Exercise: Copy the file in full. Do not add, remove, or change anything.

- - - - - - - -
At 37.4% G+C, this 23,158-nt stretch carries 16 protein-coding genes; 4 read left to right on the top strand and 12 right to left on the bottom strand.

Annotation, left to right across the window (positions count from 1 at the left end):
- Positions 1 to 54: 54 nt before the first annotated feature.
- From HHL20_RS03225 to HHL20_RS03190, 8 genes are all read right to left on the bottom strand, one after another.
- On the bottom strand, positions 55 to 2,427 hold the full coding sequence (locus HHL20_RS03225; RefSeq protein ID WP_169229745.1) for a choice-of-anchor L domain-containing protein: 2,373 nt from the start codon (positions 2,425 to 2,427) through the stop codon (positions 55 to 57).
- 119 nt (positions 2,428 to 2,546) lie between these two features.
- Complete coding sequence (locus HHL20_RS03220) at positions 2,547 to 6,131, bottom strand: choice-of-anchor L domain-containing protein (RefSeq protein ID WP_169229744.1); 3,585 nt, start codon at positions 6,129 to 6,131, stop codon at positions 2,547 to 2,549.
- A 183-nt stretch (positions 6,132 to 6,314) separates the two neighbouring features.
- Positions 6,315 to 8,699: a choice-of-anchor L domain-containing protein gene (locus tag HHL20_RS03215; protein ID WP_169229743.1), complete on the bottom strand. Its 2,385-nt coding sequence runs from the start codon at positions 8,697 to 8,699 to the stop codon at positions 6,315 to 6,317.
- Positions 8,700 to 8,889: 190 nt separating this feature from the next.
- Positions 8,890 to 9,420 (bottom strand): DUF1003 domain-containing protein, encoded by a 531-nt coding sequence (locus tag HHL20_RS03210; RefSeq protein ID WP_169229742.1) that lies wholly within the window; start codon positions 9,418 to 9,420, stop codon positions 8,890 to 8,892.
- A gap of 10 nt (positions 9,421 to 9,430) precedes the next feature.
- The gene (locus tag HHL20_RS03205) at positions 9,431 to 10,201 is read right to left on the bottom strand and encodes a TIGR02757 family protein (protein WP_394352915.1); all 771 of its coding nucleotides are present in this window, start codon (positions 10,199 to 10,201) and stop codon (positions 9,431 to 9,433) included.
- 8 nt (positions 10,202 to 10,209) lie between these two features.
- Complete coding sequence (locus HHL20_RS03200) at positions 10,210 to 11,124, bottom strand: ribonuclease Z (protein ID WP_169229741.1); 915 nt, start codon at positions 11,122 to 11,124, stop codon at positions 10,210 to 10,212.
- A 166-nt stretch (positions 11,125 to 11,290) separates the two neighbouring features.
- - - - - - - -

At 37.4% G+C, this 23,158-nt stretch carries 16 protein-coding genes; 4 read left to right on the top strand and 12 right to left on the bottom strand.

Annotation, left to right across the window (positions count from 1 at the left end):
- Positions 1 to 54: 54 nt before the first annotated feature.
- From HHL20_RS03225 to HHL20_RS03190, 8 genes are all read right to left on the bottom strand, one after another.
- On the bottom strand, positions 55 to 2,427 hold the full coding sequence (locus HHL20_RS03225; RefSeq protein ID WP_169229745.1) for a choice-of-anchor L domain-containing protein: 2,373 nt from the start codon (positions 2,425 to 2,427) through the stop codon (positions 55 to 57).
- 119 nt (positions 2,428 to 2,546) lie between these two features.
- Complete coding sequence (locus HHL20_RS03220) at positions 2,547 to 6,131, bottom strand: choice-of-anchor L domain-containing protein (RefSeq protein ID WP_169229744.1); 3,585 nt, start codon at positions 6,129 to 6,131, stop codon at positions 2,547 to 2,549.
- A 183-nt stretch (positions 6,132 to 6,314) separates the two neighbouring features.
- Positions 6,315 to 8,699: a choice-of-anchor L domain-containing protein gene (locus tag HHL20_RS03215; protein ID WP_169229743.1), complete on the bottom strand. Its 2,385-nt coding sequence runs from the start codon at positions 8,697 to 8,699 to the stop codon at positions 6,315 to 6,317.
- Positions 8,700 to 8,889: 190 nt separating this feature from the next.
- Positions 8,890 to 9,420 (bottom strand): DUF1003 domain-containing protein, encoded by a 531-nt coding sequence (locus tag HHL20_RS03210; RefSeq protein ID WP_169229742.1) that lies wholly within the window; start codon positions 9,418 to 9,420, stop codon positions 8,890 to 8,892.
- A gap of 10 nt (positions 9,421 to 9,430) precedes the next feature.
- The gene (locus tag HHL20_RS03205) at positions 9,431 to 10,201 is read right to left on the bottom strand and encodes a TIGR02757 family protein (protein WP_394352915.1); all 771 of its coding nucleotides are present in this window, start codon (positions 10,199 to 10,201) and stop codon (positions 9,431 to 9,433) included.
- 8 nt (positions 10,202 to 10,209) lie between these two features.
- Complete coding sequence (locus HHL20_RS03200) at positions 10,210 to 11,124, bottom strand: ribonuclease Z (protein ID WP_169229741.1); 915 nt, start codon at positions 11,122 to 11,124, stop codon at positions 10,210 to 10,212.
- A 166-nt stretch (positions 11,125 to 11,290) separates the two neighbouring features.